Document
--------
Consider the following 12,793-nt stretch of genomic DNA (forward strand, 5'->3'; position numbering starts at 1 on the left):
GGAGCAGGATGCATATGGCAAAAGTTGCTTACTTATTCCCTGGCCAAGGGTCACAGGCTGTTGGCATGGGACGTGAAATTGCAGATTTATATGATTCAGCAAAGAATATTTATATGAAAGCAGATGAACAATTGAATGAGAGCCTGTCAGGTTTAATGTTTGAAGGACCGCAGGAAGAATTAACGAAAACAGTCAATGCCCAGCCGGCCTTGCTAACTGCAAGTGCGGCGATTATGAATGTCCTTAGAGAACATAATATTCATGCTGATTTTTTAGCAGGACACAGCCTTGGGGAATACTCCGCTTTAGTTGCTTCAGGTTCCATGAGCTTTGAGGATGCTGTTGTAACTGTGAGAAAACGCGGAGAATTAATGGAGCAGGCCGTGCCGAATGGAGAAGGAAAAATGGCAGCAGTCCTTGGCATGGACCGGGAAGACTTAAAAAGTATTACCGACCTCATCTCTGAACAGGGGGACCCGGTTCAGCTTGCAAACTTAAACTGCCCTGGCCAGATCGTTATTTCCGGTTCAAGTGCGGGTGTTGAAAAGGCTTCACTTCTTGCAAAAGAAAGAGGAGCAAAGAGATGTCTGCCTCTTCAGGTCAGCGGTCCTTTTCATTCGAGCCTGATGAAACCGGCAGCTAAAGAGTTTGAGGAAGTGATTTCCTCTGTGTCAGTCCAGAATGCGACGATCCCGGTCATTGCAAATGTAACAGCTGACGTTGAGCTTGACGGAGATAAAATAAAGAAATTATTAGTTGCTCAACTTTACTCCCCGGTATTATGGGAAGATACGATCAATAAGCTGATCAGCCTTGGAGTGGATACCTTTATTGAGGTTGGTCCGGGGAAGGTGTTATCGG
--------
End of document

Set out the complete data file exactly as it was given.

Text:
Consider the following 12,793-nt stretch of genomic DNA (forward strand, 5'->3'; position numbering starts at 1 on the left):
GGAGCAGGATGCATATGGCAAAAGTTGCTTACTTATTCCCTGGCCAAGGGTCACAGGCTGTTGGCATGGGACGTGAAATTGCAGATTTATATGATTCAGCAAAGAATATTTATATGAAAGCAGATGAACAATTGAATGAGAGCCTGTCAGGTTTAATGTTTGAAGGACCGCAGGAAGAATTAACGAAAACAGTCAATGCCCAGCCGGCCTTGCTAACTGCAAGTGCGGCGATTATGAATGTCCTTAGAGAACATAATATTCATGCTGATTTTTTAGCAGGACACAGCCTTGGGGAATACTCCGCTTTAGTTGCTTCAGGTTCCATGAGCTTTGAGGATGCTGTTGTAACTGTGAGAAAACGCGGAGAATTAATGGAGCAGGCCGTGCCGAATGGAGAAGGAAAAATGGCAGCAGTCCTTGGCATGGACCGGGAAGACTTAAAAAGTATTACCGACCTCATCTCTGAACAGGGGGACCCGGTTCAGCTTGCAAACTTAAACTGCCCTGGCCAGATCGTTATTTCCGGTTCAAGTGCGGGTGTTGAAAAGGCTTCACTTCTTGCAAAAGAAAGAGGAGCAAAGAGATGTCTGCCTCTTCAGGTCAGCGGTCCTTTTCATTCGAGCCTGATGAAACCGGCAGCTAAAGAGTTTGAGGAAGTGATTTCCTCTGTGTCAGTCCAGAATGCGACGATCCCGGTCATTGCAAATGTAACAGCTGACGTTGAGCTTGACGGAGATAAAATAAAGAAATTATTAGTTGCTCAACTTTACTCCCCGGTATTATGGGAAGATACGATCAATAAGCTGATCAGCCTTGGAGTGGATACCTTTATTGAGGTTGGTCCGGGGAAGGTGTTATCGG